Have you heard of blockchains?

18. January 2018, Editorial

Blockchains have the potential to trigger a similar revolution to that of the internet at the start of the 90s – but what is blockchain technology?


virtual chain


© Mike Rastiello



A blockchain is a cryptographically organised digital database which is secured and stored by a network of computers. As the word “blockchain” suggests, it is all about a virtual chain of different lists of records, known as blocks. A blockchain is like a cash ledger into which transactions are entered. These can be viewed by anyone as every participant has access to a digital copy of the ledger. Once a page of the book has been completed, a block in the chain is full.


Note: technically speaking not every user has their own copy of the entire blockchain; participants known as miners generate them instead. Users have the opportunity to view the copies or make their own – but without mining do not actively make any contribution to the network.

Blockchains and Bitcoin?

Blockchains were invented in the 90s, with the first digital chain introduced in 2001. The innovation behind today’s digital blockchains lies in their monetisation, which gives miners an additional incentive to safeguard the network.

Bitcoin’s relationship with the blockchain concept is similar to that between the World Wide Web and the internet – a distinct application of technology, as opposed to the entire platform.

The concept itself was dreamt up for virtual currency Bitcoin, by a person who adopted the pseudonym Satoshi Nakamoto. Satoshi needed a shared and public file, to which only new entries could be added, without allowing existing records to be deleted or amended. To sum up: a blockchain is the theoretical and technical framework that supports Bitcoin and other cryptocurrencies.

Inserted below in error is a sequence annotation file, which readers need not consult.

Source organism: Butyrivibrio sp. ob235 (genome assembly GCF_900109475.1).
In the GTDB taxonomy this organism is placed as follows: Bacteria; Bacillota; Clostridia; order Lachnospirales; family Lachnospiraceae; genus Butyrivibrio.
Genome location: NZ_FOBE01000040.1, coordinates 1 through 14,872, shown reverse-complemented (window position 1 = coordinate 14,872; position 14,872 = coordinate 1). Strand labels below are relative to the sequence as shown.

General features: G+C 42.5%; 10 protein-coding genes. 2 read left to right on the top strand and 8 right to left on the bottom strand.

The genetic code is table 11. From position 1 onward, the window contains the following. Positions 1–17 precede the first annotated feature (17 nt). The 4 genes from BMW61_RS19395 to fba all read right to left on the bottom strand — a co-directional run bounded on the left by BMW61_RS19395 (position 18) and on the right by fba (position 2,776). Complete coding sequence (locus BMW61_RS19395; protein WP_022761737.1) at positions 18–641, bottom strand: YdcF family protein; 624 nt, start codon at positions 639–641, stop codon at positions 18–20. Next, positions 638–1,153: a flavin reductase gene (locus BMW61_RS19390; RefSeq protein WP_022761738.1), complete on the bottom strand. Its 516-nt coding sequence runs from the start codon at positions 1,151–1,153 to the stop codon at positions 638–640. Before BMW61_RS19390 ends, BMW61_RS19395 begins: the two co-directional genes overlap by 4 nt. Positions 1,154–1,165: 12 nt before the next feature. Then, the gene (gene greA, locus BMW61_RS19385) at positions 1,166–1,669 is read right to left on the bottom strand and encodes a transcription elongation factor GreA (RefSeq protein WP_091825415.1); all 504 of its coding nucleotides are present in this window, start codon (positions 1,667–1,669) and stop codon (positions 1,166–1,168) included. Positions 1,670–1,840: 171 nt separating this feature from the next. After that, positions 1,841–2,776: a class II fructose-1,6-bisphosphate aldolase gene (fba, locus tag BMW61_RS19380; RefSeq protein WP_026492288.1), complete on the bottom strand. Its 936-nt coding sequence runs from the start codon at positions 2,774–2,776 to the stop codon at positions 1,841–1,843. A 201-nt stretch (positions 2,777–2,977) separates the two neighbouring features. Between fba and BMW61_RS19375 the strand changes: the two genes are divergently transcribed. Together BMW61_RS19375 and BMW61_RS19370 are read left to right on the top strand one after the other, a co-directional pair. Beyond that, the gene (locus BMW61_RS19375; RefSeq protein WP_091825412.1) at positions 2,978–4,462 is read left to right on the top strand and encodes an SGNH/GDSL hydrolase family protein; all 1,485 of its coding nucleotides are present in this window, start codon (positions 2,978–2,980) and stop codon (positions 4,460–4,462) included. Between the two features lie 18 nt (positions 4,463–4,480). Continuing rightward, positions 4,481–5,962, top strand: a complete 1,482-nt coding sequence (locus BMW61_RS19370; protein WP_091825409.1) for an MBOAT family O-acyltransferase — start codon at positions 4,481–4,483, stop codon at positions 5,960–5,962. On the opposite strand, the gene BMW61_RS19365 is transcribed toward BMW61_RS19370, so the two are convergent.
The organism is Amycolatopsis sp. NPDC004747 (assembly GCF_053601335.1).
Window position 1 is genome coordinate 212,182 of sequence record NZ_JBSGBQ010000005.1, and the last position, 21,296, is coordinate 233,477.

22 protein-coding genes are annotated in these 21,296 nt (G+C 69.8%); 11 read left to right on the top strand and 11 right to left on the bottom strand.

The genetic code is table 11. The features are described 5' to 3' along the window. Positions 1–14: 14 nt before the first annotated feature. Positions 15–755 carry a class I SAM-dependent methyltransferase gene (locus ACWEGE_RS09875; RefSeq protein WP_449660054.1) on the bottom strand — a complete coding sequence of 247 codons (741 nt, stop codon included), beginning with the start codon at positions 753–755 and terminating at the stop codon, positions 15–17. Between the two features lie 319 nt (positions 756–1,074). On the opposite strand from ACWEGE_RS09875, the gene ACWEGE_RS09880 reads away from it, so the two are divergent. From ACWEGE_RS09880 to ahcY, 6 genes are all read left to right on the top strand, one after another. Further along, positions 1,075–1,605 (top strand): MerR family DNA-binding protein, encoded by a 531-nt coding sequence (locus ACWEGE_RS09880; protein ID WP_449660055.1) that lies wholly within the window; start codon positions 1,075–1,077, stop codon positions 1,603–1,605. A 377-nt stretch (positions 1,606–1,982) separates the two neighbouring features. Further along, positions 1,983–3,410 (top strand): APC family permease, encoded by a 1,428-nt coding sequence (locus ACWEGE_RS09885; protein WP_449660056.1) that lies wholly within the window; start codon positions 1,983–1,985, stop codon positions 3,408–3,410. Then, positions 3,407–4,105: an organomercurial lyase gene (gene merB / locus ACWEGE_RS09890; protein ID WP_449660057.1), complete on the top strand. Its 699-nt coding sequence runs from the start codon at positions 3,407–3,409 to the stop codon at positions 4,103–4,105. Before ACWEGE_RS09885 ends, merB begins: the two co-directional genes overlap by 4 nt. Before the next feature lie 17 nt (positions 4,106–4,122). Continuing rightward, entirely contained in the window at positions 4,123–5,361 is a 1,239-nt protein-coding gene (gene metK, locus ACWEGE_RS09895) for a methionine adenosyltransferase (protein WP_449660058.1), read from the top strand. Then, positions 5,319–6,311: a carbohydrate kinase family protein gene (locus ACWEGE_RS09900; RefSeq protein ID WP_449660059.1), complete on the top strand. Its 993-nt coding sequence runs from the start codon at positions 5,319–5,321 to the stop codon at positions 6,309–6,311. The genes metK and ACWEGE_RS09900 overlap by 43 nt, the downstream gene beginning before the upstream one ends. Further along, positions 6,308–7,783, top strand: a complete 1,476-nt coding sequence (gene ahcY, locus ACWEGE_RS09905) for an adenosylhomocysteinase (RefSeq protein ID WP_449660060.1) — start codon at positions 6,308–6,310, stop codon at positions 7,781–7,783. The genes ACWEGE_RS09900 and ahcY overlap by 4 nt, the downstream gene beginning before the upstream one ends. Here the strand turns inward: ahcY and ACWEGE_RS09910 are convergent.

How does a blockchain work?

The fundamental requirements for every blockchain are a network of users who are all linked to each other in some way and are charged with conducting some form of trust-based operations, and, on the other side, miners who compete with one another to create the next block. Applications include financial transactions, concluding insurance policies or re-zoning pieces of land. Usually, the services of a middleman – such as a banks or credit card providers in the case of monetary transfers – would be required for transactions like this. These middlemen slow down the transaction process, while at the same time demanding fees for their services, which make the exchange more expensive.

A blockchain removes the need for such intermediaries

The safeguards are built into the process by the technology itself or, to be more precise, the underlying mathematics. Transactions or information saved in a blockchain are by their very nature authentic and unchangeable, which is why they do not require anyone else to administer or officially certify them. Smart contracts with rules and functions programmed into them could replace conventional paper contracts. The overarching aim is to put the focus on the individuals involved in the transaction and allow direct communication between them.